If, like me, you’re an avid watcher of tv and movies, and a reader of books, you may have noticed a trend towards the disastrous future.  Apocalypse is in and in big.  I mean, it’s everywhere we look.

I think it’s sort of a staple of the genre now.  If you’re going to have a futuristic/scifi story, it damned well better show us how badly we, as a species, have screwed everything up.  Right now at theaters around the country, we have ‘The Book of Eli’, a post-apocalyptic tale of the future.  On TV we have ‘Dollhouse’ that depicts (in Epitaph One and supposedly, Epitaph Two airing this week), a future where science and technology have caused an apocalypse and the overall destruction of all civilization as we know it.

It’s the end all be all of trends.

So I ask you – where has the positive future gone?

In Gene Roddenberry’s Star Trek (rebooted last summer and done so quite successfully), we have a future where yes, bad stuff happened and we humans were the cause, but we’ve moved passed that and are now soaring through the stars exploring strange new worlds and all that jazz.  Kinda positive, right?  But it’s the exception to the rule anymore.  I mean, look at what we’ve seen from Hollywood in the past few years:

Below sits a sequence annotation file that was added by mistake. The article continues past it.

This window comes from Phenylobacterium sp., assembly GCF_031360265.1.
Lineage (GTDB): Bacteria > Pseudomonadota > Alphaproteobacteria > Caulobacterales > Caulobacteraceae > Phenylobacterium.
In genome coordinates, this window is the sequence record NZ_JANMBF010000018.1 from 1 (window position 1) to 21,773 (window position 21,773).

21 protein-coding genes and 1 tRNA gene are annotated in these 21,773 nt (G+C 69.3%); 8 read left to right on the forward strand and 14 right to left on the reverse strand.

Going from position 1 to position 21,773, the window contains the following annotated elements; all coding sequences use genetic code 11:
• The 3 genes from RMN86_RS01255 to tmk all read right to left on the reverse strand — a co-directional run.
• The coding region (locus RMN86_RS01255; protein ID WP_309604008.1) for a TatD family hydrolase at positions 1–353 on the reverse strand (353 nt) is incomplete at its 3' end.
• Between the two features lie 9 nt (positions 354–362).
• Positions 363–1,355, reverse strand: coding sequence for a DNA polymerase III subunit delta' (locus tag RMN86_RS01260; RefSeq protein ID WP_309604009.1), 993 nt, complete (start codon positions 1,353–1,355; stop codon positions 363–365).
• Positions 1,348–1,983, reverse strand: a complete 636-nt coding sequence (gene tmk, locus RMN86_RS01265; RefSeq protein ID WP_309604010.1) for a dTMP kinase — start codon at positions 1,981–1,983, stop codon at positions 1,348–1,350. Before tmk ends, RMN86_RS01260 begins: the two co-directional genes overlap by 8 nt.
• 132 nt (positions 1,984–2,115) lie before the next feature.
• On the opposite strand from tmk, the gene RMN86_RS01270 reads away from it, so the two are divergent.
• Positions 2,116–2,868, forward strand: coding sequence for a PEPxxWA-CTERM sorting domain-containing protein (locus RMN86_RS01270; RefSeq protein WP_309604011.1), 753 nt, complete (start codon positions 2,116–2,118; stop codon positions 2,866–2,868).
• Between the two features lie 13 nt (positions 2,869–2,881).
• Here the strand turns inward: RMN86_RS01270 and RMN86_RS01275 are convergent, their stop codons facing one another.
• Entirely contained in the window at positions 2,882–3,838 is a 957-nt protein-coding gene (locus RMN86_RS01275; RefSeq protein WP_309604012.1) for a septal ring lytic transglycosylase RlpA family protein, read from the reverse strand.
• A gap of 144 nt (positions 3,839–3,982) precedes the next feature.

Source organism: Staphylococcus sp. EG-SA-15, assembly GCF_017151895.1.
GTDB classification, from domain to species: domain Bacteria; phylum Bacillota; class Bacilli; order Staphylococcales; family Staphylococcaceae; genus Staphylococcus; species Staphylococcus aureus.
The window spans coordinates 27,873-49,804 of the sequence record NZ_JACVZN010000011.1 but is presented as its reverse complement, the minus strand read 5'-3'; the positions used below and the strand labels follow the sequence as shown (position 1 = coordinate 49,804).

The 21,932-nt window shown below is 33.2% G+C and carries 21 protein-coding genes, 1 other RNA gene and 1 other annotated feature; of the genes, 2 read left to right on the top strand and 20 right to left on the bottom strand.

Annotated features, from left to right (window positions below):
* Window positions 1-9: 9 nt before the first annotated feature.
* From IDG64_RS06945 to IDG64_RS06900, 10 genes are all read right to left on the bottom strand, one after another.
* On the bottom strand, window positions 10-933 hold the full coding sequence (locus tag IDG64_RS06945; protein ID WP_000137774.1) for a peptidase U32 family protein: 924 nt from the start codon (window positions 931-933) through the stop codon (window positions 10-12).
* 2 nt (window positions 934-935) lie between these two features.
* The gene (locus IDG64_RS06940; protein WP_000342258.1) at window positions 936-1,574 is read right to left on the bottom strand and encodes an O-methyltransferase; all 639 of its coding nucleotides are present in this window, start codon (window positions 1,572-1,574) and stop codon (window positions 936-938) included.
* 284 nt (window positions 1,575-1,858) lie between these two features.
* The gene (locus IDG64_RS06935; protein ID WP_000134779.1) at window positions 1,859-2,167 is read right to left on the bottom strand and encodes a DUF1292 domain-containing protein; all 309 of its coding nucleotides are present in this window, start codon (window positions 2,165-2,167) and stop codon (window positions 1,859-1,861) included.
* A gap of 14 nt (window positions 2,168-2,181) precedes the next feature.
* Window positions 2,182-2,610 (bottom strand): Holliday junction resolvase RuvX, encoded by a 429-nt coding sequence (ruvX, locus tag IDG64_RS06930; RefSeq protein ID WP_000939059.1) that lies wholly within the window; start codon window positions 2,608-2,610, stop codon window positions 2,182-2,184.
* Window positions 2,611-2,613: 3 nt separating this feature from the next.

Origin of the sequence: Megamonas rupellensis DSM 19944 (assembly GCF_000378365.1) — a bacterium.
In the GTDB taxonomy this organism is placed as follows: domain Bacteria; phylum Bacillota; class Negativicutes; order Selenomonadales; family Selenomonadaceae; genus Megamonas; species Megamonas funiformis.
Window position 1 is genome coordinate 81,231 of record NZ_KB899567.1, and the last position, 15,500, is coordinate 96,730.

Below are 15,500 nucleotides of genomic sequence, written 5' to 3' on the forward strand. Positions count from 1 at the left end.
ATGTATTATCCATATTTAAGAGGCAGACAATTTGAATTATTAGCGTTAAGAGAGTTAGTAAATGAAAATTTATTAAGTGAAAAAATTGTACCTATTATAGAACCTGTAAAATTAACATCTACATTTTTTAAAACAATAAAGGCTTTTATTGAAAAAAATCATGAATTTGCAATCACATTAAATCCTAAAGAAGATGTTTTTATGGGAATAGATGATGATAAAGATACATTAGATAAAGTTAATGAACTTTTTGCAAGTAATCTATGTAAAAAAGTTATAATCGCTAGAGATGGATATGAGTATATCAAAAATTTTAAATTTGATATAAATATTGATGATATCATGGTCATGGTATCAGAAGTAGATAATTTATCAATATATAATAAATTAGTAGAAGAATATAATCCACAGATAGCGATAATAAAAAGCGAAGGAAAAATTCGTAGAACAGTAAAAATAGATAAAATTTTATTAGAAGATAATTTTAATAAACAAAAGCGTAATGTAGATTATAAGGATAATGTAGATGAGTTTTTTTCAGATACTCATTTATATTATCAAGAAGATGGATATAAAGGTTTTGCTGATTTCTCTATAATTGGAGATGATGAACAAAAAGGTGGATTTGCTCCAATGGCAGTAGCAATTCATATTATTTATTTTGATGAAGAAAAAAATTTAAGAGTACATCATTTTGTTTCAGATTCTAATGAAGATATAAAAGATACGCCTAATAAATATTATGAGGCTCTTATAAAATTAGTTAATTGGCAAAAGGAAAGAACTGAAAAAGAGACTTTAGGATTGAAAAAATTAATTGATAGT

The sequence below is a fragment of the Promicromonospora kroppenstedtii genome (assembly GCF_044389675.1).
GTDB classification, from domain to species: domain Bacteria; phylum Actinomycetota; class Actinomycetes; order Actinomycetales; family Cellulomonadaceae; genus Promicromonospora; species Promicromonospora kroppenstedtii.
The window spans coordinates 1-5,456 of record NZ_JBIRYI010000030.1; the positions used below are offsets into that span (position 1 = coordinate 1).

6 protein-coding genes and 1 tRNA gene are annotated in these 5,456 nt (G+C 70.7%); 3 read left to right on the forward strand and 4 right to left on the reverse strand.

Post apocalypse America where the folks of a small town struggle to survive after nuclear bomb s have destroyed civilization as we know it.

The City of Ember

Based on the Young Adult novels of Jeanne DuPrau, The City of Ember shows a world that was torn by war, so they built a city underground for protection.

The Road

Another post-apocalyptic tale – this one about a father and his young son across a landscape blasted by an unnamed cataclysm that destroyed all civilization and, apparently, almost all life on earth.


This series takes place in a post-apocalyptic future where most of the adult population has been wiped out by a deadly virus.

I mean, the list goes on and on.

So I ask you again – where has the positive gone?

Are we done with the feel good adventure tale?  With the bright, shining future of the human race, all full of potential and excitement?

What do you think?